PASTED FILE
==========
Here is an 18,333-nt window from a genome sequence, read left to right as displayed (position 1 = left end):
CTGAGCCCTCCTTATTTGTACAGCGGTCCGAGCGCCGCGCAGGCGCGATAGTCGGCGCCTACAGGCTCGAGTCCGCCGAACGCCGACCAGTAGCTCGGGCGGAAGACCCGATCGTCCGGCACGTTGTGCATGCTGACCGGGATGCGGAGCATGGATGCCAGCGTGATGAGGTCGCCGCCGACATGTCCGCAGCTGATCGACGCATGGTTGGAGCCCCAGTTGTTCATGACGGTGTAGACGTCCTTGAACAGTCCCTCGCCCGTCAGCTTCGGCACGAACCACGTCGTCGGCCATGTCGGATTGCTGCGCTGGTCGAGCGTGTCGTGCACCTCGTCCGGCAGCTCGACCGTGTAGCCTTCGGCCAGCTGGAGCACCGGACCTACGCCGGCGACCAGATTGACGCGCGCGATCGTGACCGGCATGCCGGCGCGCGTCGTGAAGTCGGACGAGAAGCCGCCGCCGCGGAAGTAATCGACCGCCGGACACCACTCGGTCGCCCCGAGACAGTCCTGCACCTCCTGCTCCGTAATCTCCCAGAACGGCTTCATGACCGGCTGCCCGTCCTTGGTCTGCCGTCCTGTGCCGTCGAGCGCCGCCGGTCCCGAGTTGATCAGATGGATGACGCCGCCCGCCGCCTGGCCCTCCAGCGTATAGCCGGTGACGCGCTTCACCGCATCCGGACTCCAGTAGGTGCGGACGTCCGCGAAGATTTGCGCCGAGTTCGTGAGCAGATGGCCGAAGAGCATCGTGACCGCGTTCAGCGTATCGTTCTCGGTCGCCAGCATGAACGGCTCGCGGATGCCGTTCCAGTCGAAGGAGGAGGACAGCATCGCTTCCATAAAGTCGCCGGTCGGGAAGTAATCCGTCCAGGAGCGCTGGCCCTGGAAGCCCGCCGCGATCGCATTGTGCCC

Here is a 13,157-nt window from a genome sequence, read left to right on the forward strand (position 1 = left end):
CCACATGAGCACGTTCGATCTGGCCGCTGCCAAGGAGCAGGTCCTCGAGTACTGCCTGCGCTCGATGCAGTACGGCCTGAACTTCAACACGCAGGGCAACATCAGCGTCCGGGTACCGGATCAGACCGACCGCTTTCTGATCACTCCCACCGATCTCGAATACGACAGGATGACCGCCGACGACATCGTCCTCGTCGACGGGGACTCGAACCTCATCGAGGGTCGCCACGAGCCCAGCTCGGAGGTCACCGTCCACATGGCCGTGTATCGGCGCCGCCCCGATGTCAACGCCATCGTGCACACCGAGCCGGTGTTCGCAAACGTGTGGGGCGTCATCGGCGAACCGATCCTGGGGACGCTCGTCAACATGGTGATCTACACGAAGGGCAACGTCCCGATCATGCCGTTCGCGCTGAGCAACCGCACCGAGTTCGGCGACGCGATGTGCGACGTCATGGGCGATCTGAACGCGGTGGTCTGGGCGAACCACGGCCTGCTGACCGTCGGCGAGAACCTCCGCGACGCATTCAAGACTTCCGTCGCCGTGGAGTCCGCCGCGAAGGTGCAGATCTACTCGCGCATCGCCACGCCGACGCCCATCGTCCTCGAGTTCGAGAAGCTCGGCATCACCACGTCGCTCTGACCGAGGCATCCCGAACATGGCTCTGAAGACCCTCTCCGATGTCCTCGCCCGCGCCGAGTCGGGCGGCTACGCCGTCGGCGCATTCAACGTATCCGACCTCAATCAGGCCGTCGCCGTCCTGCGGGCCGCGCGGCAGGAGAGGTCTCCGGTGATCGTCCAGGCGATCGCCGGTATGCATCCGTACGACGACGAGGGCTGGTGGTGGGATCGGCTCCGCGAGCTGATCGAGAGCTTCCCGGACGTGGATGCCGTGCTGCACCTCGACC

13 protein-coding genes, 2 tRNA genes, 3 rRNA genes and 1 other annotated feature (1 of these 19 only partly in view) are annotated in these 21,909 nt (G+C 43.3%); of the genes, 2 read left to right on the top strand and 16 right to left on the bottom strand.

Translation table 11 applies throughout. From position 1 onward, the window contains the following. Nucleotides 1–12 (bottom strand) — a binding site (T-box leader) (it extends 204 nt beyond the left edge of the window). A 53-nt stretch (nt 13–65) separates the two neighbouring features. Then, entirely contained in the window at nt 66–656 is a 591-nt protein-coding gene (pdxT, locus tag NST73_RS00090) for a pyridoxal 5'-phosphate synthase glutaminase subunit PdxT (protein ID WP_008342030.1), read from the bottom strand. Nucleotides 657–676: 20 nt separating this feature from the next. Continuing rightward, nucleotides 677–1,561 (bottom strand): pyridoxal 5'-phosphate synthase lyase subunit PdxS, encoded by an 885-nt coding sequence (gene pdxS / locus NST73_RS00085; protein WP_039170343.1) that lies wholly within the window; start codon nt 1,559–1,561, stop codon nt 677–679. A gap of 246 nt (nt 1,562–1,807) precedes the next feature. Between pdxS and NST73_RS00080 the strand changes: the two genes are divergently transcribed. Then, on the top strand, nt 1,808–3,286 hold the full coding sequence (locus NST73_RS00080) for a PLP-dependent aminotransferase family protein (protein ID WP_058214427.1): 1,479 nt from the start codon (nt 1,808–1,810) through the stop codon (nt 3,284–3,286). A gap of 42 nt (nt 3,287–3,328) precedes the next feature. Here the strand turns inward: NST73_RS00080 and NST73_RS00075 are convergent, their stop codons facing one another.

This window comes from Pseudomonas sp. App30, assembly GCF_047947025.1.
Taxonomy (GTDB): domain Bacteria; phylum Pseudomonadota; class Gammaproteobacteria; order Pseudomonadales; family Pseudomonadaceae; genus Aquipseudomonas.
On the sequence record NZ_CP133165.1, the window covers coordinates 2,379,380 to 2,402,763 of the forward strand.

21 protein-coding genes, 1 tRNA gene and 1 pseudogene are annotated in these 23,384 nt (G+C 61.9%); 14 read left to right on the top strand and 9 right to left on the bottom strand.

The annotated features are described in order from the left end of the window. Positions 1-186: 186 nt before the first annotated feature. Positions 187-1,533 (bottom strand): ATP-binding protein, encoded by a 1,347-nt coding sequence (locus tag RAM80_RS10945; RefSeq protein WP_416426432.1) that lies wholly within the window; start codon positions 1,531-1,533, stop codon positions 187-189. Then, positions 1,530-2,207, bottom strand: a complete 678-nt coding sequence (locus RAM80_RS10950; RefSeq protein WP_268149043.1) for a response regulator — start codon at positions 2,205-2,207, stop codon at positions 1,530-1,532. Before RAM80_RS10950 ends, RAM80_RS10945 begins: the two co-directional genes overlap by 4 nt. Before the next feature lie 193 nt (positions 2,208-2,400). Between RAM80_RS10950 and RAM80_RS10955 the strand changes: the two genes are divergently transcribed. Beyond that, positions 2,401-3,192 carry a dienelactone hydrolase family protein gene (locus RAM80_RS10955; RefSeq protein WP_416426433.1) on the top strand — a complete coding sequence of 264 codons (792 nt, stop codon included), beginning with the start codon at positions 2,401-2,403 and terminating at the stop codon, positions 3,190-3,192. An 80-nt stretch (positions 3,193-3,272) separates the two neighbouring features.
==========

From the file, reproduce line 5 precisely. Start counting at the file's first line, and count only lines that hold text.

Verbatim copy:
13 protein-coding genes, 2 tRNA genes, 3 rRNA genes and 1 other annotated feature (1 of these 19 only partly in view) are annotated in these 21,909 nt (G+C 43.3%); of the genes, 2 read left to right on the top strand and 16 right to left on the bottom strand.